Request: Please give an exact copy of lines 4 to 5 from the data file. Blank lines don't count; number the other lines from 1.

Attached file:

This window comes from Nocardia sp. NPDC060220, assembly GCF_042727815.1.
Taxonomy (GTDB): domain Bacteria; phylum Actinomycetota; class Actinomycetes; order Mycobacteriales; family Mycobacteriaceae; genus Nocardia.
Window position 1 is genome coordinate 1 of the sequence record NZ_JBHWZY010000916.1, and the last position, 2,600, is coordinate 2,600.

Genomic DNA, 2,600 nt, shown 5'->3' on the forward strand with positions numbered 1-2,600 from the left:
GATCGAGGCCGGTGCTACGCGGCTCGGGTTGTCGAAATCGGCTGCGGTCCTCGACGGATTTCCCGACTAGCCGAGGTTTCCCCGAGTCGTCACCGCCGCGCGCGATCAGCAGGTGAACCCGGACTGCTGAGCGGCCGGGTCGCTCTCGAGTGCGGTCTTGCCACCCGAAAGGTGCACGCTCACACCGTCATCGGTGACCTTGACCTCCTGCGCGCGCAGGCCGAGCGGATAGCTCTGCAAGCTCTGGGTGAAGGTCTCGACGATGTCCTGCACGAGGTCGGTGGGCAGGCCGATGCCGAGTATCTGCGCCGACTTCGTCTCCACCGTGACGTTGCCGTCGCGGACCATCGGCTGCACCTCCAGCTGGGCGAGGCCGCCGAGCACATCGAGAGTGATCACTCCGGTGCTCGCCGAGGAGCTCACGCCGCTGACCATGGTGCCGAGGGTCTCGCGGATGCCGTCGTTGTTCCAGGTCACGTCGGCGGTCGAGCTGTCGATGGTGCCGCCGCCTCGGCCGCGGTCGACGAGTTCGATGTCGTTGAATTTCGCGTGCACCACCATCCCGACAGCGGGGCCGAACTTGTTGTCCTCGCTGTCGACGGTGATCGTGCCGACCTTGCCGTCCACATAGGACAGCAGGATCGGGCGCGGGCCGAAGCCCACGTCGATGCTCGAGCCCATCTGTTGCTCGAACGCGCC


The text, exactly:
Genomic DNA, 2,600 nt, shown 5'->3' on the forward strand with positions numbered 1-2,600 from the left:
GATCGAGGCCGGTGCTACGCGGCTCGGGTTGTCGAAATCGGCTGCGGTCCTCGACGGATTTCCCGACTAGCCGAGGTTTCCCCGAGTCGTCACCGCCGCGCGCGATCAGCAGGTGAACCCGGACTGCTGAGCGGCCGGGTCGCTCTCGAGTGCGGTCTTGCCACCCGAAAGGTGCACGCTCACACCGTCATCGGTGACCTTGACCTCCTGCGCGCGCAGGCCGAGCGGATAGCTCTGCAAGCTCTGGGTGAAGGTCTCGACGATGTCCTGCACGAGGTCGGTGGGCAGGCCGATGCCGAGTATCTGCGCCGACTTCGTCTCCACCGTGACGTTGCCGTCGCGGACCATCGGCTGCACCTCCAGCTGGGCGAGGCCGCCGAGCACATCGAGAGTGATCACTCCGGTGCTCGCCGAGGAGCTCACGCCGCTGACCATGGTGCCGAGGGTCTCGCGGATGCCGTCGTTGTTCCAGGTCACGTCGGCGGTCGAGCTGTCGATGGTGCCGCCGCCTCGGCCGCGGTCGACGAGTTCGATGTCGTTGAATTTCGCGTGCACCACCATCCCGACAGCGGGGCCGAACTTGTTGTCCTCGCTGTCGACGGTGATCGTGCCGACCTTGCCGTCCACATAGGACAGCAGGATCGGGCGCGGGCCGAAGCCCACGTCGATGCTCGAGCCCATCTGTTGCTCGAACGCGCC